The financial landscape is rife with predictions by banking economists of an imminent rise in interest rates. But a look at the Swiss banking sector leaves little room for hope of a move away from the current low-interest regime. On the contrary, “banks have been continuously lowering the interest rates of their private accounts, savings accounts and retirement accounts,” observes moneyland.ch CEO Benjamin Manz.
This is the case with banking giant UBS. On June 1, 2019, UBS interest rates will reach new historic lows. The interest cuts will affect the UBS savings account for adults, UBS youth and student private accounts, the UBS youth savings account, the UBS pillar 3a retirement account and the UBS vested benefits account.
UBS accounts are no longer an attractive investment
The most notable change is the lowering of the interest rate of UBS savings accounts for adults. Investing in a UBS savings account now delivers no return whatsoever. Like UBS private accounts, which have paid 0% interest on balances for some time now, UBS savings accounts will now pay 0% interest as well. This sets UBS apart (and not in a good way) from almost all other Swiss banks which pay at least some interest for money invested in their standard, Swiss franc savings accounts. This is clearly visible in the savings account comparison.
By definition, a savings account is an account in which you can invest your savings. “When banks no longer pay interest on invested capital, it is only fair for customers to question whether the account can still be referred to as a savings account,” states moneyland.ch analyst Silvan Wehrli.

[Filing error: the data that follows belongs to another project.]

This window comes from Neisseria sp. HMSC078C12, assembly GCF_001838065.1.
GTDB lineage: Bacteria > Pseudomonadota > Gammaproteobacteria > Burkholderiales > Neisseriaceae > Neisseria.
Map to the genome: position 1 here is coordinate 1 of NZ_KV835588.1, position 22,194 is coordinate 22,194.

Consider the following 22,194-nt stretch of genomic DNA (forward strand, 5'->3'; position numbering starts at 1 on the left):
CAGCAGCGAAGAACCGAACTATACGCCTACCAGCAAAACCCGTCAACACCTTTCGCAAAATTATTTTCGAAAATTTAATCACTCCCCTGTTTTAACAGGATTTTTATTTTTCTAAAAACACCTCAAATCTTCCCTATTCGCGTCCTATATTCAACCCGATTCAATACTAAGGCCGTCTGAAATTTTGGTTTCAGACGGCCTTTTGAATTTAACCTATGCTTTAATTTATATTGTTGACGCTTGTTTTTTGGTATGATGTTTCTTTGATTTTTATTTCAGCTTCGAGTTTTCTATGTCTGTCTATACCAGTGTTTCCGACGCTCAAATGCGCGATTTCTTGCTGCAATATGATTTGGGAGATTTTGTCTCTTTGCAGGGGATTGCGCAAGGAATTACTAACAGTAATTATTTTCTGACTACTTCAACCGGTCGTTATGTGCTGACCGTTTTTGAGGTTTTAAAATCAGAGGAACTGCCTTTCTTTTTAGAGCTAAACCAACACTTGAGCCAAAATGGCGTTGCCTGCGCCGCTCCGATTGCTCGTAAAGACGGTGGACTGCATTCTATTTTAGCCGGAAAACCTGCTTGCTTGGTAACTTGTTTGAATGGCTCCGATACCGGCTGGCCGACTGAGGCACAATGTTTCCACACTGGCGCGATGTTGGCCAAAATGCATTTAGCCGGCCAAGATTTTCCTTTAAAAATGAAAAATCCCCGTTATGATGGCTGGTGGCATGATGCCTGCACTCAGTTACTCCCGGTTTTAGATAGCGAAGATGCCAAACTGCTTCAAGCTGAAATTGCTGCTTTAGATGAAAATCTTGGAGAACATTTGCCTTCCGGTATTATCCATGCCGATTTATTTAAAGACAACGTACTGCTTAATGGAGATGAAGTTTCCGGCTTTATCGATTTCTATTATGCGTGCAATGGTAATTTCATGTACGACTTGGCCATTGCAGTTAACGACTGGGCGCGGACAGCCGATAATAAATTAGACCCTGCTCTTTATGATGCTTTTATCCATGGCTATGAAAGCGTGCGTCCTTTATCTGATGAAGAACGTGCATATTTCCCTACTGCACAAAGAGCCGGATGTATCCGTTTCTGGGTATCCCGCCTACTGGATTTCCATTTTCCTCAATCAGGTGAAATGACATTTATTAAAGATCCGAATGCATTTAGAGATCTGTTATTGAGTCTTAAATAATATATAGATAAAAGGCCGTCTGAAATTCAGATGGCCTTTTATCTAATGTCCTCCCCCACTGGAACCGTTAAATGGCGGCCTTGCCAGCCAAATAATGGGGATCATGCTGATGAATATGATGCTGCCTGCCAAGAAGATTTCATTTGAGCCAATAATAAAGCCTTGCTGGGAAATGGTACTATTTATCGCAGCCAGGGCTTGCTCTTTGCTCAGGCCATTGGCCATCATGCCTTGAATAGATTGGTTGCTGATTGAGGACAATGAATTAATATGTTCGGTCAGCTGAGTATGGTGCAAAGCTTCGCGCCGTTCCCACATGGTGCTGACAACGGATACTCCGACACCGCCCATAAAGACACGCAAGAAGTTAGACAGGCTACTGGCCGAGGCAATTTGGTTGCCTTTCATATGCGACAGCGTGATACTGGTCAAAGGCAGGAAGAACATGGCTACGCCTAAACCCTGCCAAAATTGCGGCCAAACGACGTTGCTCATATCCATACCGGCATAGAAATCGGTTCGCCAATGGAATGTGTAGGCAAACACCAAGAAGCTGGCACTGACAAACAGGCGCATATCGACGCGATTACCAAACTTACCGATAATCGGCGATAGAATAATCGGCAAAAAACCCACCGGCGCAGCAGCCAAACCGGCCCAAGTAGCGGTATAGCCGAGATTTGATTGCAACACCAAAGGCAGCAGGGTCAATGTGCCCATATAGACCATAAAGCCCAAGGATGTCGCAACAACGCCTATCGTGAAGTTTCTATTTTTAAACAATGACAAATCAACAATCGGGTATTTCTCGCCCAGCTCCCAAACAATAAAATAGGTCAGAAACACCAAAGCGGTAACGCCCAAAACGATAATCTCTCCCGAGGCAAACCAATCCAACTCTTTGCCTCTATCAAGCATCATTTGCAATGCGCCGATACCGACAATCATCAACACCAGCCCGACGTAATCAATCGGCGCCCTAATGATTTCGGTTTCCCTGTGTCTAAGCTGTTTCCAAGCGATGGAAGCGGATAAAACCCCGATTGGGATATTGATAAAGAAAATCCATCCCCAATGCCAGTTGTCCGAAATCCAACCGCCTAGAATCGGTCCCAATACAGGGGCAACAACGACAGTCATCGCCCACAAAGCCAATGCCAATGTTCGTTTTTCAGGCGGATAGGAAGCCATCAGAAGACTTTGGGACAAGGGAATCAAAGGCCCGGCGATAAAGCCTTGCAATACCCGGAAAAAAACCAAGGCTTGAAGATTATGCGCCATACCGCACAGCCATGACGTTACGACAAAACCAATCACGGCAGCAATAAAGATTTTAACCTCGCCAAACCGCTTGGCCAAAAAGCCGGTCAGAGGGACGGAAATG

UBS states that the 0% interest rate currently also applies to savings account balances above 500,000 francs. This may indicate that UBS is open to the possibility of imposing negative interest rates on savings account balances above 500,000 francs.
Because smaller Swiss banks generally follow the lead of major banks with regards to acceptable interest rates and account fees, the move by UBS towards paying less interest may negatively affect customers of other banks,” says Benjamin Manz.
Saving with Swiss banks? That’s a negative.
On average, the interest rates applicable to savings account balances at other Swiss banks are significantly higher than those used by UBS. But even so, interest rates are at historic lows. The arithmetic mean average interest rate across all Swiss savings accounts for adults is just 0.07%. That of youth savings accounts is 0.55%. The arithmetic mean average for pillar 3a accounts is 0.23% and that of vested benefits accounts is 0.07%.
Details about changes to UBS interest rates as from June 1, 2019.
Savings account: 0% per annum (previously 0.01% per annum).
Generation and Campus private accounts: 0.1% per annum (previously 0.25% per annum).
Youth savings account: 0.25% per annum for the first CHF 20,000, 0% per annum for balance exceeding that amount (previously 0.5% per annum).
Pillar 3a (Fisca account): 0.15% per annum (previously 0.2% per annum).
Vested benefits account: 0.01% per annum (previously 0.05% per annum).